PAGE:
Antenatal screening tests for the prevention and treatment of syphilis

Syphilis is a sexually transmitted infection caused by the bacterium Treponema pallidum. A major public health issue in developing countries, the condition develops over four stages and is potentially fatal if untreated. A pregnant woman with syphilis can transmit the infection to her baby, which may result in a severe condition in liveborn infants, stillbirth, or neonatal death. Syphilis infection can be transmitted by direct person-to-person contact via open sores on the lips, mouth, genitals and other areas, and during vaginal, anal or oral sexual intercourse. Open sores also increase the risk of human immunodeficiency virus (HIV) infection. Universal syphilis screening within an existing antenatal care program has been advocated as an effective way to reduce syphilis-associated adverse outcomes. However, despite decades of syphilis-testing programs and substantial advances in screening technology, successful prevention and treatment of syphilis have been limited. This is largely due to delays in the identification and treatment of infected women. Technical and logistical difficulties with testing, lack of antenatal care, and poor-quality services are possible contributing factors. It is therefore crucial to investigate available randomised controlled trials to determine which test strategies are most effective in developing countries.

Two included trials assessed point-of-care syphilis testing against conventional testing methods. The first trial was carried out in Mongolia and compared the rapid treponemal test with conventional testing. The point-of-care testing provided screening, test results and treatment within the same day. The trial reported a marked improvement in screening coverage, case detection and treatment, both at the first visit and in the third trimester, compared with conventional screening. The second trial was conducted at primary healthcare clinics in rural South Africa. On-site screening using the rapid plasma reagin (RPR) test was compared with conventional testing. Among women who tested positive for syphilis, no clear reduction in perinatal deaths was observed in those who had RPR testing compared with conventional testing, and technical and logistical difficulties were reported.

Both trials were mainly at high risk or unclear risk of bias. In one trial, in Mongolia, on-site screening was better at detecting syphilis cases. More trials are warranted, especially in regions where the disease burden is increasing and HIV co-infection is probable due to high HIV/AIDs prevalence.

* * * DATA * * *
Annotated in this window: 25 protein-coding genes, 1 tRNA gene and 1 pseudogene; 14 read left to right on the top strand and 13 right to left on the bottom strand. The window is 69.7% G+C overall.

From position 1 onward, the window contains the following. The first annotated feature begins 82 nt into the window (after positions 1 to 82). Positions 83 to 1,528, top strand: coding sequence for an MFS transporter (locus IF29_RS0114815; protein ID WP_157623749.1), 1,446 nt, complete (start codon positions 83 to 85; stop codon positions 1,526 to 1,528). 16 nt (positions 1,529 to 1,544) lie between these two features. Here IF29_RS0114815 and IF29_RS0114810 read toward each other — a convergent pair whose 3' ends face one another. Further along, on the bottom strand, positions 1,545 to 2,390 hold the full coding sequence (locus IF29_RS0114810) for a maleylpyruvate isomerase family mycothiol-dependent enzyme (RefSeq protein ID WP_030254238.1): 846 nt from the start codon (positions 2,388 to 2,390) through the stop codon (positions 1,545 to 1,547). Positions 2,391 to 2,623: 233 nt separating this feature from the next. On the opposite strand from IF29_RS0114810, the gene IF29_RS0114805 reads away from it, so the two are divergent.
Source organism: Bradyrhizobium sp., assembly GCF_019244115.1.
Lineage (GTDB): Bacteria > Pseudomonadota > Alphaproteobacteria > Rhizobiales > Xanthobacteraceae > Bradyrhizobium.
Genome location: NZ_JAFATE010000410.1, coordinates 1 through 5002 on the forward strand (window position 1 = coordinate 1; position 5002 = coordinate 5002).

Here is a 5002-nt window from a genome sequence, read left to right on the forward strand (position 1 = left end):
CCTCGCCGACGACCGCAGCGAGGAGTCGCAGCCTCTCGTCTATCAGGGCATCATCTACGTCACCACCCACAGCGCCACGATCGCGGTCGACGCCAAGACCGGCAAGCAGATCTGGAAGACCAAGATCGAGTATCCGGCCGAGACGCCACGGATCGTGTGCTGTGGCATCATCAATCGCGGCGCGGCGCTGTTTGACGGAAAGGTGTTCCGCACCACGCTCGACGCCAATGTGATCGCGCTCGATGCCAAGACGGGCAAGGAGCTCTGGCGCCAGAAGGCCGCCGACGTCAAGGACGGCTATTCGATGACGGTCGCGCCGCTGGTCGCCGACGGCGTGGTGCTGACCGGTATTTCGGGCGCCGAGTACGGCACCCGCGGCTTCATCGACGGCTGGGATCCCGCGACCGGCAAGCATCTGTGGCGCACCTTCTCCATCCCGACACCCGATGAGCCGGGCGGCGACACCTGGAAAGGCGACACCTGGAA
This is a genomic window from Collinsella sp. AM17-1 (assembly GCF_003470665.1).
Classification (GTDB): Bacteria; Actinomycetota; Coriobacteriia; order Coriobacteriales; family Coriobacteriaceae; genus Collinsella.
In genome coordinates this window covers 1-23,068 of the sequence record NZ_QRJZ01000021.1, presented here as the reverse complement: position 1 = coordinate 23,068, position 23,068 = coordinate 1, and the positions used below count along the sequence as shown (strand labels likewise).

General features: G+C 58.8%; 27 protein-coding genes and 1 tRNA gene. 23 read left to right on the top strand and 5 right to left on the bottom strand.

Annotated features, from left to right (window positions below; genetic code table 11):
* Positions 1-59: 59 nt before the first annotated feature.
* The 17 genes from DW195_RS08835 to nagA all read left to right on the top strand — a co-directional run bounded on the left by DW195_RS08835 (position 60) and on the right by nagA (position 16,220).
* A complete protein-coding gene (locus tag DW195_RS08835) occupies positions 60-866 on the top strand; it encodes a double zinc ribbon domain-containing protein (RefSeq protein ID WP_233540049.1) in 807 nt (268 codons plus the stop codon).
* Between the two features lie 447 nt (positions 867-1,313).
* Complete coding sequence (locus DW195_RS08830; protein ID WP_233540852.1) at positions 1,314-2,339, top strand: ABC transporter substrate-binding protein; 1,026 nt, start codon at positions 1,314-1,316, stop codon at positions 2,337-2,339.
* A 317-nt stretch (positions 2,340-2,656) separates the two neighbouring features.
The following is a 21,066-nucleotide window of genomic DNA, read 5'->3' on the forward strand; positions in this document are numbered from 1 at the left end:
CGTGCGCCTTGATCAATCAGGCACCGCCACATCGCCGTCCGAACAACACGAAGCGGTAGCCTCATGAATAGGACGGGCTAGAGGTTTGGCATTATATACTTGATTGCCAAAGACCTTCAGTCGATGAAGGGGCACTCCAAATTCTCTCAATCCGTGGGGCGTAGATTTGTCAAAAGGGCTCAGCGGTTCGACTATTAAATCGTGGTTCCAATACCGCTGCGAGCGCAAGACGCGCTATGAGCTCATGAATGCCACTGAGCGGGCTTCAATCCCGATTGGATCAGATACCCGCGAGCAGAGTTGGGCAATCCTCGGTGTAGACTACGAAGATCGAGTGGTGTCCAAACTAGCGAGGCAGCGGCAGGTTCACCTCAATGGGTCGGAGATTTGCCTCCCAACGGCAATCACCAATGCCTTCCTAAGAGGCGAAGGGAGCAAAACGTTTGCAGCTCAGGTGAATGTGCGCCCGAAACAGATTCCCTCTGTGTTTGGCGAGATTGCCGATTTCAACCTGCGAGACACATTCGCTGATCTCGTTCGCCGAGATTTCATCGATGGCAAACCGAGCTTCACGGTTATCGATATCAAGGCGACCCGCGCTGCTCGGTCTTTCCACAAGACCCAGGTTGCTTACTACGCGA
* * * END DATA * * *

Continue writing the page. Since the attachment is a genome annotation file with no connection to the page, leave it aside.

Authors' conclusions: 

This review included evidence from two cluster-randomised trials at high or unclear risk of bias for most of the 'Risk of bias' domains. Data were not combined in meta-analysis because the trials used non-comparable measures of effectiveness.

Point-of-care syphilis testing showed some promising results for syphilis detection and treatment rates and for use in different settings. In Mongolia point-of-care testing was found to be effective in increasing the proportion of pregnant women tested for syphilis and treatment provided, reducing congenital syphilis, and improving access to treatment for both women and their partners. In contrast, in rural South Africa, among women with positive test results, there was no clear evidence of an effect of point-of-care syphilis testing in increasing adequate syphilis treatment rates, and reducing perinatal mortality, but point-of-care testing was found to reduce delay in seeking treatment.

More trials are therefore warranted to determine the effectiveness of available testing strategies for improving syphilis-associated adverse outcomes in pregnant women and neonates, especially in high-risk regions.

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Background: 

Each year about two million pregnant women are infected with preventable syphilis infection, mostly in developing countries. Despite the expansion of antenatal syphilis screening programmes over the past few decades, syphilis continues to be a major public health concern in developing countries. Point-of-care syphilis testing may be a useful strategy to substantially prevent syphilis-associated perinatal mortality and other negative consequences in resource-poor settings. However, the evidence on effectiveness has been generated mostly from observational study designs or has been reported as a mixed-intervention effect.

Objectives: 

To assess the effectiveness of antenatal syphilis screening in improving the uptake of screening tests and treatment, and reducing perinatal mortality.

Search strategy: